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MAD: A Dangerous Method
Jun10

MAD: A Dangerous Method

(2011 Sony/Watched on DVD) This is an account of several years of correspondence and study carried out by the fathers of psychology, Sigmund Freud and Carl Jung. It details Jung’s relationship, first as doctor and then as lover, to one Sabina Spielrein. It is directed by David Cronenberg, and he’s a superb match for exposing the intense, psychosexual and emotional involvement that has always been hidden behind a respectful screen of propriety. Think A History of Violence territory, only in pre-War Vienna. Also Vincent Cassel plays against type as a nonchalant, horny, philandering Frenchman, so… hurrah for stymying expectations. Virgo Mortensen is measured and confident as the fussy and stubborn Doctor Freud, but Michael Fassbender has a ton more to work with as Jung, a man horribly conflicted by fascination with his patient, loyalty to his wife, adherence to societal expectations, not to mention the code of ethics as a man charged with helping people, plus a chunk of old fashioned lust. From a superficial viewpoint it’s a bodice-ripper, but since it is couched in the period of evolution of all kinds of mental re-evaluation, there is a sense of the historical and the profound about it too. And Knightley gives an astonishing performance as Sabina, unhinged and self-loathing at the beginning and brittle and melancholy at the end, her honest accounts of the darkly sexual awakening that fills her with shame are truly a sight to behold. Her push towards becoming a psychologist, both inspired by the man who helped her and keen to advance the fields herself, was particularly gratifying to watch. I especially liked Jung’s parallel of using psychology to free their patient from whatever mental bonds they were trapped in, self-imposed or otherwise. I had not thought about it in those terms before. And when Jung is spanking the daylights out of Spielrein, she certainly seems to have been, albeit briefly, freed. On the one hand, being a straight drama, it was out of my comfort zone, on the other, the subject of psychological study, specifically Jungian psychological study, puts it right in the ballpark of familiarity, to the point where I was almost annoyed that they didn’t dig a little deeper. But ultimately the thinking wasn’t there yet, and we have the benefit of the advancements made in the century since these events to be able to read more into these pioneering, brilliant, often weak, revolutionary figures. For example, a dream Carl had about a horse being waylaid by another, smaller horse dragging a log is interpreted by Freud as the animal being Jung himself and the log being a penis. I, however would...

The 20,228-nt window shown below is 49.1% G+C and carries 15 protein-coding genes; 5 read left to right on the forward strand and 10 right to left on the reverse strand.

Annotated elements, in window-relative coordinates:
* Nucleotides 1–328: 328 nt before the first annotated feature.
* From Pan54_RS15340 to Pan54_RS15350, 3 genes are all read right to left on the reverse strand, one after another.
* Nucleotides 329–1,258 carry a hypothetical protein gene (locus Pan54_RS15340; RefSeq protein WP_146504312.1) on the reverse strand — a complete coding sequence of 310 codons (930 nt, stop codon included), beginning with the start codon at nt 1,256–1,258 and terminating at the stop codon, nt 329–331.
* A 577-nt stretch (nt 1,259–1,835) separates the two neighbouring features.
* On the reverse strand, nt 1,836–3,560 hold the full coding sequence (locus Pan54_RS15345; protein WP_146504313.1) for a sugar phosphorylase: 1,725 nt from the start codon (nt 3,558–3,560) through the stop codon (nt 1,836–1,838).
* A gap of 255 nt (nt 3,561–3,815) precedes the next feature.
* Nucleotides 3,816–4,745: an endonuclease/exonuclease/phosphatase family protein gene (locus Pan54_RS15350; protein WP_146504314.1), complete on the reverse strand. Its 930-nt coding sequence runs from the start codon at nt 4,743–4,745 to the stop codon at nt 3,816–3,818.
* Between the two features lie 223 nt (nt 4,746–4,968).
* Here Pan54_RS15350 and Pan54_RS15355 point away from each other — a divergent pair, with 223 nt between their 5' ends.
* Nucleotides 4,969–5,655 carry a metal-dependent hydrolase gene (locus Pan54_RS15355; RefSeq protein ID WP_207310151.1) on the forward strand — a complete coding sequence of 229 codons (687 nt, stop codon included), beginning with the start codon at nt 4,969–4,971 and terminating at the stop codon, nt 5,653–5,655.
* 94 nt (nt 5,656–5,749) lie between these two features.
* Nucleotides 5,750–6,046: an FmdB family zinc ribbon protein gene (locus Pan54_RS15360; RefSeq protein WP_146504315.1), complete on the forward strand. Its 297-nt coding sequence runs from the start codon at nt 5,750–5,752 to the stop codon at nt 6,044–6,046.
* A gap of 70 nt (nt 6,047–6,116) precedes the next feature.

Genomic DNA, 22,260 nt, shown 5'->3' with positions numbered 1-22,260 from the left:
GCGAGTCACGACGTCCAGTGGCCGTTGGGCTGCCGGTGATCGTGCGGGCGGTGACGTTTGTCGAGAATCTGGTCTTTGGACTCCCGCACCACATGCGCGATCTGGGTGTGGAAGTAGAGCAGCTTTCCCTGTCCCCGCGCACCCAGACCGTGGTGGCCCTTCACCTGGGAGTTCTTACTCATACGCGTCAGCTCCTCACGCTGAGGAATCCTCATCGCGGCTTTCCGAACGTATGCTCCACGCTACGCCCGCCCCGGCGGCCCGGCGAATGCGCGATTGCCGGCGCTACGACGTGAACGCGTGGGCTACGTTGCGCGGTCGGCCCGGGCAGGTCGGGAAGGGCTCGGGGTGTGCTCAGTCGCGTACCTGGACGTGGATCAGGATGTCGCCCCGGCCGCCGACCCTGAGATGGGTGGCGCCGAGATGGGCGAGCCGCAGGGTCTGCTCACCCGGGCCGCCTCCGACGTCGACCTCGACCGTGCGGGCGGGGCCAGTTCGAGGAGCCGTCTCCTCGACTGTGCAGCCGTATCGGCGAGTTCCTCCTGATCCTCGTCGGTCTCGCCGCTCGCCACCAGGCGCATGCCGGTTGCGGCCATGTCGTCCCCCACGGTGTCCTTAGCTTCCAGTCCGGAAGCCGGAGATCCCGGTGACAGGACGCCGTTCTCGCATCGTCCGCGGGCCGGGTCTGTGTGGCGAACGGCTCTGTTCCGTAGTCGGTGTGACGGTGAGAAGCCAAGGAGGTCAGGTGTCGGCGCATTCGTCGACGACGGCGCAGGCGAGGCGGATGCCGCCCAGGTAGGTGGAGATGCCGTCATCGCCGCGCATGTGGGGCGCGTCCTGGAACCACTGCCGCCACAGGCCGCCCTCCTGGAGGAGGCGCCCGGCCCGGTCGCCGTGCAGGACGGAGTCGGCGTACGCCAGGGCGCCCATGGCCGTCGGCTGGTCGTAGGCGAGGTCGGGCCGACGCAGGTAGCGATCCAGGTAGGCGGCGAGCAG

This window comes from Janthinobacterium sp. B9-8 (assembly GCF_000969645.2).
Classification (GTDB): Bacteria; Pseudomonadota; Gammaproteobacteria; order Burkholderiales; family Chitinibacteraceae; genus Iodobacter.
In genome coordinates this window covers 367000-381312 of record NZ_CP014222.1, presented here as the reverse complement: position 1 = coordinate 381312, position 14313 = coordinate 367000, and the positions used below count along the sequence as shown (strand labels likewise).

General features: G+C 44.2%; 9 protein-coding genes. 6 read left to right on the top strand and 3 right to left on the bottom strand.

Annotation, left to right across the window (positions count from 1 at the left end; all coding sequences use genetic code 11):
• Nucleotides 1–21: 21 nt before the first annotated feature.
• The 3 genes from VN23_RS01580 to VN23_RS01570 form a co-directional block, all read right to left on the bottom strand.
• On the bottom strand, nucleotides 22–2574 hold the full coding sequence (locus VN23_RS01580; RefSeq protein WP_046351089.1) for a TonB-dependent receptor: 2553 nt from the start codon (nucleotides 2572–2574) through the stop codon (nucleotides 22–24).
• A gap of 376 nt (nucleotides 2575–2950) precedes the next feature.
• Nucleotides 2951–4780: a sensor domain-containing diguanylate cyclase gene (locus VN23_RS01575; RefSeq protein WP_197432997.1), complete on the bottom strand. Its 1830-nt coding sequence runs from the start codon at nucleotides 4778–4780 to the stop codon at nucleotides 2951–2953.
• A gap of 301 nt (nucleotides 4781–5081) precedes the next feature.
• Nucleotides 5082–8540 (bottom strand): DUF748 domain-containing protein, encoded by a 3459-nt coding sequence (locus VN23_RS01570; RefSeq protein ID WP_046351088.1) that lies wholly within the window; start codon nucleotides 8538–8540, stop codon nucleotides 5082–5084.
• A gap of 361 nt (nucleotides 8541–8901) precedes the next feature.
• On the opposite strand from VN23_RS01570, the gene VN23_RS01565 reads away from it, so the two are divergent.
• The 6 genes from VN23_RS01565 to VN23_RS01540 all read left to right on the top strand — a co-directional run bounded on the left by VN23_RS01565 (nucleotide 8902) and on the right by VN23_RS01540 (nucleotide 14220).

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MAD: Westworld
Jun10

MAD: Westworld

(1973 MGM/Watched on DVD) I’d never seen this movie and now that I have I’m amazed it passed me by for so long. Not only is this a brain-prodding B-movie that functions today as a perfectly serviceable and entertaining future shock, not only has it led to a TV series which, by all accounts is excellent, but this film has clearly inspired some of my favourite sci-fi, including Jurassic Park, The Terminator, Blade Runner (regardless of the electrically sheepish 1968 source novel) and Itchy and Scratchy Land, one of my top five episodes of The Simpsons. It’s a simple setup, albeit somewhat tied to the Silent Generation (born 1925-1942), the last to have strong, collective memories of playing Cowboys and Indians as children, (because Buzz came in during the 60s to oust Woody off to the annals of history. You yourself may have played Cowboys and Indians, but the movies that were coming out at the time were, by and large, not aimed at kids); theme park sets up a Wild West town and lets humans stay in saloon hotels and hang out with frontier themed robots. The twist is that the humans absolutely HAVE to know that they can get into gunfights with these mechs, and that they will always win. They also need to be able to fuck them without complaint. If we don’t have that measure of supreme control over them, if they’re just paid actors who aren’t really dying or western-flavoured prostitutes, for some reason that’s not compelling enough for us. It doesn’t make for a remarkable enough experience of Demi-Godhood. This paints humans in a pretty repulsive light and serves as an absolutely superb macrocosm of our irresponsibility as a species for our actions and the fallout of our dreadful behaviour. Our leisure, our pleasure, or comfort and convenience, all of these things come before our need to make things right. We do have people who prize these virtues, rather a lot of them in fact, but they are all too often outweighed or out-shouted by the worst and most irresponsible, who are themselves aided in their dominance by a swathe of the apathetic. Science Fiction (particularly mid twentieth century writing) serves as a warning against dark futures, using disastrous stories like this, wherein the robots eventually decide they don’t like getting shot or fucked and decide to destroy us instead. Sci-fi warns of consequences that the writer doesn’t even have to put a finger on because they are working in continuously re-applicable allegory.  This is why I get my drama from the best sci fi, and why just plain drama on its own...